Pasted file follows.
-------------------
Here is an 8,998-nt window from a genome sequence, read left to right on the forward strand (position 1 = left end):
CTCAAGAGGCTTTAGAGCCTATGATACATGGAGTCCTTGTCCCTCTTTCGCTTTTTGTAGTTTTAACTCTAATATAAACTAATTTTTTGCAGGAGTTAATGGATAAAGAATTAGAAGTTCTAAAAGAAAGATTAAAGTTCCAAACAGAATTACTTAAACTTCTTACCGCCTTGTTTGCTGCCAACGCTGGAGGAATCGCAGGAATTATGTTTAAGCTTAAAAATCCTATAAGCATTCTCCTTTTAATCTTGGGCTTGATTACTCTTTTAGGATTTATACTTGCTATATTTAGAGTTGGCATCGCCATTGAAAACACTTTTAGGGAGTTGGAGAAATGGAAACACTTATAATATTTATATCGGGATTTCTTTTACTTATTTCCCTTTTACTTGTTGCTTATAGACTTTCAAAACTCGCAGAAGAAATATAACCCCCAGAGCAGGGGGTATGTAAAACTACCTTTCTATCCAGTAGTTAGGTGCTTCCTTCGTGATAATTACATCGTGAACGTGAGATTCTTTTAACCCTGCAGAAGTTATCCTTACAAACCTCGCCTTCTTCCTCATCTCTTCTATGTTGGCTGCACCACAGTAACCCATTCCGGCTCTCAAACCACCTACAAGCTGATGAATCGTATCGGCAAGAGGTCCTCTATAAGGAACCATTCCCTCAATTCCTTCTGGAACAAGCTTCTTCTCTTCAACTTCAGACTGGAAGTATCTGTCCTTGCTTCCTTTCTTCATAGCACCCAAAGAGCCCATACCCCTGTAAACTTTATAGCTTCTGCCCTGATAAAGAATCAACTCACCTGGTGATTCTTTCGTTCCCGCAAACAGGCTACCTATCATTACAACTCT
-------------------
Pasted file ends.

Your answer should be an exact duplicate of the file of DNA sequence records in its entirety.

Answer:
Here is an 8,998-nt window from a genome sequence, read left to right on the forward strand (position 1 = left end):
CTCAAGAGGCTTTAGAGCCTATGATACATGGAGTCCTTGTCCCTCTTTCGCTTTTTGTAGTTTTAACTCTAATATAAACTAATTTTTTGCAGGAGTTAATGGATAAAGAATTAGAAGTTCTAAAAGAAAGATTAAAGTTCCAAACAGAATTACTTAAACTTCTTACCGCCTTGTTTGCTGCCAACGCTGGAGGAATCGCAGGAATTATGTTTAAGCTTAAAAATCCTATAAGCATTCTCCTTTTAATCTTGGGCTTGATTACTCTTTTAGGATTTATACTTGCTATATTTAGAGTTGGCATCGCCATTGAAAACACTTTTAGGGAGTTGGAGAAATGGAAACACTTATAATATTTATATCGGGATTTCTTTTACTTATTTCCCTTTTACTTGTTGCTTATAGACTTTCAAAACTCGCAGAAGAAATATAACCCCCAGAGCAGGGGGTATGTAAAACTACCTTTCTATCCAGTAGTTAGGTGCTTCCTTCGTGATAATTACATCGTGAACGTGAGATTCTTTTAACCCTGCAGAAGTTATCCTTACAAACCTCGCCTTCTTCCTCATCTCTTCTATGTTGGCTGCACCACAGTAACCCATTCCGGCTCTCAAACCACCTACAAGCTGATGAATCGTATCGGCAAGAGGTCCTCTATAAGGAACCATTCCCTCAATTCCTTCTGGAACAAGCTTCTTCTCTTCAACTTCAGACTGGAAGTATCTGTCCTTGCTTCCTTTCTTCATAGCACCCAAAGAGCCCATACCCCTGTAAACTTTATAGCTTCTGCCCTGATAAAGAATCAACTCACCTGGTGATTCTTTCGTTCCCGCAAACAGGCTACCTATCATTACAACTCT